Before Covid-19, the coronavirus, Salisbury was briefly in lockdown in the winter of 2018 after two Russian agents poisoned former Russian intelligence officer Sergei Skripal (Wayne Swann) who worked for MI6 (allegedly) and his daughter, Yulia Skripal (Jill Winternitz) with polonium, a highly toxic and deadly nerve agent. This might have been a hard sell.
Now we’re au fait with the whole situation. As soon as Sergi and Yulia start spewing up, and people crowd around them, you’re shouting that the telly, get away from them, ya numpty. Don’t you know anything about the R number?
Then DS Nick Bailey (Rafe Spall) who’s leading the investigation wades right into the infection zone and, when he starts sweating and mopping his brow, you just know he’s got it. He goes to the hospital for a check-up. They send him home, as hospitals sent tens of thousands of elderly folks into care homes, to empty acute-care beds for sick people, malingerers, with a bit of flu, without testing them for Covid-19. We knew the DS would be back and it would be intensive care. We’re up to date with all that stuff.
You’d be sneering, when rooking police turn up at Sergei Skripal’s home and a neighbour with a spare set of keys offers to let him inside. Lucky for them, DS Nick Bailey tells them to stand down, ‘Do not go in that house!’ No personal protective equipment, we’re saying. What kind of bungling amateurs employed by Boris Johnson are we dealing with?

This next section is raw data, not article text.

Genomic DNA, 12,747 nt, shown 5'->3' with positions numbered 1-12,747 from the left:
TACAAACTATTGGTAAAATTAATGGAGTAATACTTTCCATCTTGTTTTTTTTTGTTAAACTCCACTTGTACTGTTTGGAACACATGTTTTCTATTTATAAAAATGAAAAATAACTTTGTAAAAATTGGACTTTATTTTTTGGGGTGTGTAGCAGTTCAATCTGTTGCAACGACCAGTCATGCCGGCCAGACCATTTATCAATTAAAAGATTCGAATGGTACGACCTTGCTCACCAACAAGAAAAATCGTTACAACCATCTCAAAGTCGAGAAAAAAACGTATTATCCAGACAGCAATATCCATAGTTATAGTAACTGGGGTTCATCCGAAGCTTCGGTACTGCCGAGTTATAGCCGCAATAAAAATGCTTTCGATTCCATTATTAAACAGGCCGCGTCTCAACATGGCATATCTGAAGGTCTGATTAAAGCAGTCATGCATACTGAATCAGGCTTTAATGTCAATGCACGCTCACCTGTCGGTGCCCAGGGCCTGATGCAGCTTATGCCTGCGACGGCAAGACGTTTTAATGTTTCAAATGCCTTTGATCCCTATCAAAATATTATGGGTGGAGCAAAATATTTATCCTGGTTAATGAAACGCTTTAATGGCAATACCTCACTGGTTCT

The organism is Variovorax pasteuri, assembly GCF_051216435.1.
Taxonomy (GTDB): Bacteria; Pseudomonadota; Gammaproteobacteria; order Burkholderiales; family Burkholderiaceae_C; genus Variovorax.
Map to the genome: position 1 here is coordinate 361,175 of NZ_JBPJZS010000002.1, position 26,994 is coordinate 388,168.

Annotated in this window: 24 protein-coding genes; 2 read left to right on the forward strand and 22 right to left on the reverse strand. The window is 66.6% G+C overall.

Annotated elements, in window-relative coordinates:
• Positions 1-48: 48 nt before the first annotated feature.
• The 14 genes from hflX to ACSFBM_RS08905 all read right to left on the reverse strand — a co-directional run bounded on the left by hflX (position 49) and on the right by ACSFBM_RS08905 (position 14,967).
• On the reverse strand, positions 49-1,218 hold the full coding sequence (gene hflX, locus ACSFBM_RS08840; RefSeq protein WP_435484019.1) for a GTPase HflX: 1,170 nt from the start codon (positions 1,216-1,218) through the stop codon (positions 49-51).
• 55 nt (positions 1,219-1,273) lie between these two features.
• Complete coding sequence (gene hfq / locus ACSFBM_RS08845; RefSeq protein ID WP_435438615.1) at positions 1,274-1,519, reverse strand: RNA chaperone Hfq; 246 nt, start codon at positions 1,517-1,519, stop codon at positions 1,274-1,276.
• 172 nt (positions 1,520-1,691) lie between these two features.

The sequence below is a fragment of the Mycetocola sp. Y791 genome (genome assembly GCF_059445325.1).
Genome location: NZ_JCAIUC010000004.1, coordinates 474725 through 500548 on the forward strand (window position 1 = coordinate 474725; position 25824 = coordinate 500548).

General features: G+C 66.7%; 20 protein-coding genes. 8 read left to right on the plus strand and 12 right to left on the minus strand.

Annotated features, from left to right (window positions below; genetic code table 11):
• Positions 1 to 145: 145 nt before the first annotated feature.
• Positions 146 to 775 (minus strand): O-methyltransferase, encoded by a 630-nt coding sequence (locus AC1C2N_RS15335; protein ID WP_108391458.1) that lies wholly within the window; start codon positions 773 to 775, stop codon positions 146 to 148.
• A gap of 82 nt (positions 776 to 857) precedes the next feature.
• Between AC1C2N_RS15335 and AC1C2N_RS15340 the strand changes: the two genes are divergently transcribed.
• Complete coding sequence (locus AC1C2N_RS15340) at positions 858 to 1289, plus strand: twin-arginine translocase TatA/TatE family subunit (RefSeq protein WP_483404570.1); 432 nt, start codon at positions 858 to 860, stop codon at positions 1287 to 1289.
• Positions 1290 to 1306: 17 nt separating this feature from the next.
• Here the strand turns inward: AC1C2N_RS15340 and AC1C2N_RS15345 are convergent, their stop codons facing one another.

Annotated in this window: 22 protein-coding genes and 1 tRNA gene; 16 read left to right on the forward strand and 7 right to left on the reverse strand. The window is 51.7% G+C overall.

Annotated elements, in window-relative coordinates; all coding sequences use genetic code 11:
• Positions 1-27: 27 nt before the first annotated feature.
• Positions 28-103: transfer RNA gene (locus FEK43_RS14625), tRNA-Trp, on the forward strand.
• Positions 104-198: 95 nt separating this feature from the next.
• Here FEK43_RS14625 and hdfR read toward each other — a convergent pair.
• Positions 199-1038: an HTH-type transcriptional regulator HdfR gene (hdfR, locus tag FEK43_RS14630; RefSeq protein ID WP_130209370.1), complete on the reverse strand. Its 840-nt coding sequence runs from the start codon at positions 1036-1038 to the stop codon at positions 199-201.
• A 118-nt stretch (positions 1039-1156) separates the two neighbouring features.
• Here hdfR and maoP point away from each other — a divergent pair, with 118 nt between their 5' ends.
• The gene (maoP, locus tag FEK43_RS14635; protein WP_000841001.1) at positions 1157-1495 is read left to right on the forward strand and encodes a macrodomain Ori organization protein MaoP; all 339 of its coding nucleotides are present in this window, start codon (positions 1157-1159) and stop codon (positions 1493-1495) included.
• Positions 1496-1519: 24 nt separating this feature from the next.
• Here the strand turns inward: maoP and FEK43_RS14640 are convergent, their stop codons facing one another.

The hero, Tracy Daszkiewicz (Anne-Marie Duff) a civilian, director of public health and safety, needs to take charge. Which is quite a mouthful. She’s got to give the police, council and traders the bad news. We’re shutting you down. She’ll also need to employ trace and track. Salisbury city centre and the places were the Russian dissidents had visited would need to be locked down. All of this is so familiar; we wonder why anybody bothers arguing with her.
Of course, there are the couple that got away. Dawn Sturgess (Myanna Buring) and Charlie Rowley (Johnny Harris). They’ve also been poisoned, but they’re invisible to the public eye, portrayed as alkies, so they don’t notice, while flinging back the booze. It’s not as if they’re real people. I’m sure Tracy Daszkiewicz will find them, but won’t be able to save them.
We’re ahead of the curve here too. Not everybody is saved. It’s not all happy endings. But this is worth watching. Now we’re all experts, it’s easier. We’re more informed and that’s not a good thing. The price has been too high. I wonder who’ll play the weasly windbag Boris Johnson in the Covid-19, mini-series.